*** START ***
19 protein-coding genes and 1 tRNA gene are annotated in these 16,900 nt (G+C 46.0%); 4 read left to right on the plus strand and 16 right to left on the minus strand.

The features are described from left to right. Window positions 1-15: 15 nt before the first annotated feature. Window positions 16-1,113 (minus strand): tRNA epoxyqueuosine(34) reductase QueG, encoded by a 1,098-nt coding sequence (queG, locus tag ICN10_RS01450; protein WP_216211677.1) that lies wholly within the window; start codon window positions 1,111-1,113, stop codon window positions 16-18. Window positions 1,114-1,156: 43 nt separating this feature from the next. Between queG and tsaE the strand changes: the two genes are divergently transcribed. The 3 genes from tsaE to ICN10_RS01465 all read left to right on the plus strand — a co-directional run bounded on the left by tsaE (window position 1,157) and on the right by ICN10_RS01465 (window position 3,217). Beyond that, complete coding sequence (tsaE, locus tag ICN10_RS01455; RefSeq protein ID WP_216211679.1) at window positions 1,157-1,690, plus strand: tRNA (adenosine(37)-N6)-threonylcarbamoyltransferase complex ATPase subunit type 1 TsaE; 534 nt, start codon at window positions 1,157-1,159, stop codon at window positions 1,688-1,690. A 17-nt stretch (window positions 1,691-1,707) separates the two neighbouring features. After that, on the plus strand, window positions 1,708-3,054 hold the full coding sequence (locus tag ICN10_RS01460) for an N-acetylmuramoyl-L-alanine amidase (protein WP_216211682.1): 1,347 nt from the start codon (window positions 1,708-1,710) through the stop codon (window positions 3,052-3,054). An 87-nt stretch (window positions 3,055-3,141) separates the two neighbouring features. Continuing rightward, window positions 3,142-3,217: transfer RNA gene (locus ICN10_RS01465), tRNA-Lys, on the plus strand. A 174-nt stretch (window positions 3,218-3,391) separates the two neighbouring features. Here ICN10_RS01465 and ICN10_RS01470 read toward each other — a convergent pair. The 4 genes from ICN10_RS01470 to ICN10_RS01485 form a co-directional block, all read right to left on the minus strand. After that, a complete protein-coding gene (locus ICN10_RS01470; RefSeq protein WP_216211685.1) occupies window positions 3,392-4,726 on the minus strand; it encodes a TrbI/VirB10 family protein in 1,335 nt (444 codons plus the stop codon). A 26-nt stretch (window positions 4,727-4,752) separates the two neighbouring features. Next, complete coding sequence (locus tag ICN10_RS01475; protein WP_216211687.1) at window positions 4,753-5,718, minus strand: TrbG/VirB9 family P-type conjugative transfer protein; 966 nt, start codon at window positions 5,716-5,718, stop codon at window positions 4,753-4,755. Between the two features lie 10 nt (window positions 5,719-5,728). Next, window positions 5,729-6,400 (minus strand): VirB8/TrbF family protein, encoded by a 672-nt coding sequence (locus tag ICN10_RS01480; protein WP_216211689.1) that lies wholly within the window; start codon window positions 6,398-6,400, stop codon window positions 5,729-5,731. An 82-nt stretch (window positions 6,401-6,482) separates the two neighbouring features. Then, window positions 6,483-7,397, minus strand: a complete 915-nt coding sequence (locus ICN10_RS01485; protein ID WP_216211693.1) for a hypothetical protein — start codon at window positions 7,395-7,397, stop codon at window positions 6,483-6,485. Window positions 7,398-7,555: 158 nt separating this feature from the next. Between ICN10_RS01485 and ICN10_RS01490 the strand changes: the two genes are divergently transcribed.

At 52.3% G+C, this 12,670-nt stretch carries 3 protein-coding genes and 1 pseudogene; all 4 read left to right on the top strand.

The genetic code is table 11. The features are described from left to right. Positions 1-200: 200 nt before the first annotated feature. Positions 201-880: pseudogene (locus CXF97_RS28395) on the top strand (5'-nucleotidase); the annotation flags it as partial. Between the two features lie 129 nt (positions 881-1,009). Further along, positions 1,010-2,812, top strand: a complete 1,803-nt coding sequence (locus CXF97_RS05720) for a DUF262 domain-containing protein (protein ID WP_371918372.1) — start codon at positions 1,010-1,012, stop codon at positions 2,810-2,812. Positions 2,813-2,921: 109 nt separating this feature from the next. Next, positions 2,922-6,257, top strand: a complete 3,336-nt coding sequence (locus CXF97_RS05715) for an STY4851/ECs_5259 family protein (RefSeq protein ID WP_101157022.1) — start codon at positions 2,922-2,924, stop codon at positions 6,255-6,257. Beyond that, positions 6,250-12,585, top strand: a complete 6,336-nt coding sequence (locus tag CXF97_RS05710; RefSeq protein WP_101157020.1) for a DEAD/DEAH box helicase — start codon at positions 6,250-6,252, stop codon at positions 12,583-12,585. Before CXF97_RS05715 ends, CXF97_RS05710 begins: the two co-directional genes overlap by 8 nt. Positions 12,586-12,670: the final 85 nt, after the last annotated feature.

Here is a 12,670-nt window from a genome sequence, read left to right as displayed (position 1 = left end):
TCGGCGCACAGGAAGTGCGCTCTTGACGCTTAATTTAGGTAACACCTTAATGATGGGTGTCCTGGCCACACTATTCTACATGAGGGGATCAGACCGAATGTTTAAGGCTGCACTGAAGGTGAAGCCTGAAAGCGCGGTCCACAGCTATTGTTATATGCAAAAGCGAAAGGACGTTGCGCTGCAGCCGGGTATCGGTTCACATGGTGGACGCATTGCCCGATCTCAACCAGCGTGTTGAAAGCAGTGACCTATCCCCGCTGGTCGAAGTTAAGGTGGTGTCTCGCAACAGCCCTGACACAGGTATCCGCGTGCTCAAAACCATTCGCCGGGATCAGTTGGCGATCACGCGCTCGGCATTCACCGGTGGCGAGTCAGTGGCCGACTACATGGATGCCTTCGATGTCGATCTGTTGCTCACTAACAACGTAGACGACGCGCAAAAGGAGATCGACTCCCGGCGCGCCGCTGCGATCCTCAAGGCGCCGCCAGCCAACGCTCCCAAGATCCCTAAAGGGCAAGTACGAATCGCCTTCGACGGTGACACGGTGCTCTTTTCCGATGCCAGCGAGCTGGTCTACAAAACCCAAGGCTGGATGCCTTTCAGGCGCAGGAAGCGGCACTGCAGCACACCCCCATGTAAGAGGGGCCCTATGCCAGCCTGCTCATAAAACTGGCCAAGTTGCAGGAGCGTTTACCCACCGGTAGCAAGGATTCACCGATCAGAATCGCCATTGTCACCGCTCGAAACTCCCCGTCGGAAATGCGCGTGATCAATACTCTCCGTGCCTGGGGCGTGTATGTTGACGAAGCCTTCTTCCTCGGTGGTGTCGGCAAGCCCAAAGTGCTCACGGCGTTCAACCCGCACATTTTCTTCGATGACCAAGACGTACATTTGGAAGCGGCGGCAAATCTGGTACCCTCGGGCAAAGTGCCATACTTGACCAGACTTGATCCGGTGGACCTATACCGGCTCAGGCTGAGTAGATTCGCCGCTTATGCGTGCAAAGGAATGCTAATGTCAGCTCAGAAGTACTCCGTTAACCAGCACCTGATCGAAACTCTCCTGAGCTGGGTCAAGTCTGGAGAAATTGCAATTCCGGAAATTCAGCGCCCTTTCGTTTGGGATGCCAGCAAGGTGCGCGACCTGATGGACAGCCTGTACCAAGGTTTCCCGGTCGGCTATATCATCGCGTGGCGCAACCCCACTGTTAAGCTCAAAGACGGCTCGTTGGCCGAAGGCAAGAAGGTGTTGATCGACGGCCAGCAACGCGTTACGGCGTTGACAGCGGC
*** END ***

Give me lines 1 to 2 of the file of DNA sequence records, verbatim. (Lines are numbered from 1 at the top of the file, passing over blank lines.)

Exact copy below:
19 protein-coding genes and 1 tRNA gene are annotated in these 16,900 nt (G+C 46.0%); 4 read left to right on the plus strand and 16 right to left on the minus strand.

The features are described from left to right. Window positions 1-15: 15 nt before the first annotated feature. Window positions 16-1,113 (minus strand): tRNA epoxyqueuosine(34) reductase QueG, encoded by a 1,098-nt coding sequence (queG, locus tag ICN10_RS01450; protein WP_216211677.1) that lies wholly within the window; start codon window positions 1,111-1,113, stop codon window positions 16-18. Window positions 1,114-1,156: 43 nt separating this feature from the next. Between queG and tsaE the strand changes: the two genes are divergently transcribed. The 3 genes from tsaE to ICN10_RS01465 all read left to right on the plus strand — a co-directional run bounded on the left by tsaE (window position 1,157) and on the right by ICN10_RS01465 (window position 3,217). Beyond that, complete coding sequence (tsaE, locus tag ICN10_RS01455; RefSeq protein ID WP_216211679.1) at window positions 1,157-1,690, plus strand: tRNA (adenosine(37)-N6)-threonylcarbamoyltransferase complex ATPase subunit type 1 TsaE; 534 nt, start codon at window positions 1,157-1,159, stop codon at window positions 1,688-1,690. A 17-nt stretch (window positions 1,691-1,707) separates the two neighbouring features. After that, on the plus strand, window positions 1,708-3,054 hold the full coding sequence (locus tag ICN10_RS01460) for an N-acetylmuramoyl-L-alanine amidase (protein WP_216211682.1): 1,347 nt from the start codon (window positions 1,708-1,710) through the stop codon (window positions 3,052-3,054). An 87-nt stretch (window positions 3,055-3,141) separates the two neighbouring features. Continuing rightward, window positions 3,142-3,217: transfer RNA gene (locus ICN10_RS01465), tRNA-Lys, on the plus strand. A 174-nt stretch (window positions 3,218-3,391) separates the two neighbouring features. Here ICN10_RS01465 and ICN10_RS01470 read toward each other — a convergent pair. The 4 genes from ICN10_RS01470 to ICN10_RS01485 form a co-directional block, all read right to left on the minus strand. After that, a complete protein-coding gene (locus ICN10_RS01470; RefSeq protein WP_216211685.1) occupies window positions 3,392-4,726 on the minus strand; it encodes a TrbI/VirB10 family protein in 1,335 nt (444 codons plus the stop codon). A 26-nt stretch (window positions 4,727-4,752) separates the two neighbouring features. Next, complete coding sequence (locus tag ICN10_RS01475; protein WP_216211687.1) at window positions 4,753-5,718, minus strand: TrbG/VirB9 family P-type conjugative transfer protein; 966 nt, start codon at window positions 5,716-5,718, stop codon at window positions 4,753-4,755. Between the two features lie 10 nt (window positions 5,719-5,728). Next, window positions 5,729-6,400 (minus strand): VirB8/TrbF family protein, encoded by a 672-nt coding sequence (locus tag ICN10_RS01480; protein WP_216211689.1) that lies wholly within the window; start codon window positions 6,398-6,400, stop codon window positions 5,729-5,731. An 82-nt stretch (window positions 6,401-6,482) separates the two neighbouring features. Then, window positions 6,483-7,397, minus strand: a complete 915-nt coding sequence (locus ICN10_RS01485; protein ID WP_216211693.1) for a hypothetical protein — start codon at window positions 7,395-7,397, stop codon at window positions 6,483-6,485. Window positions 7,398-7,555: 158 nt separating this feature from the next. Between ICN10_RS01485 and ICN10_RS01490 the strand changes: the two genes are divergently transcribed.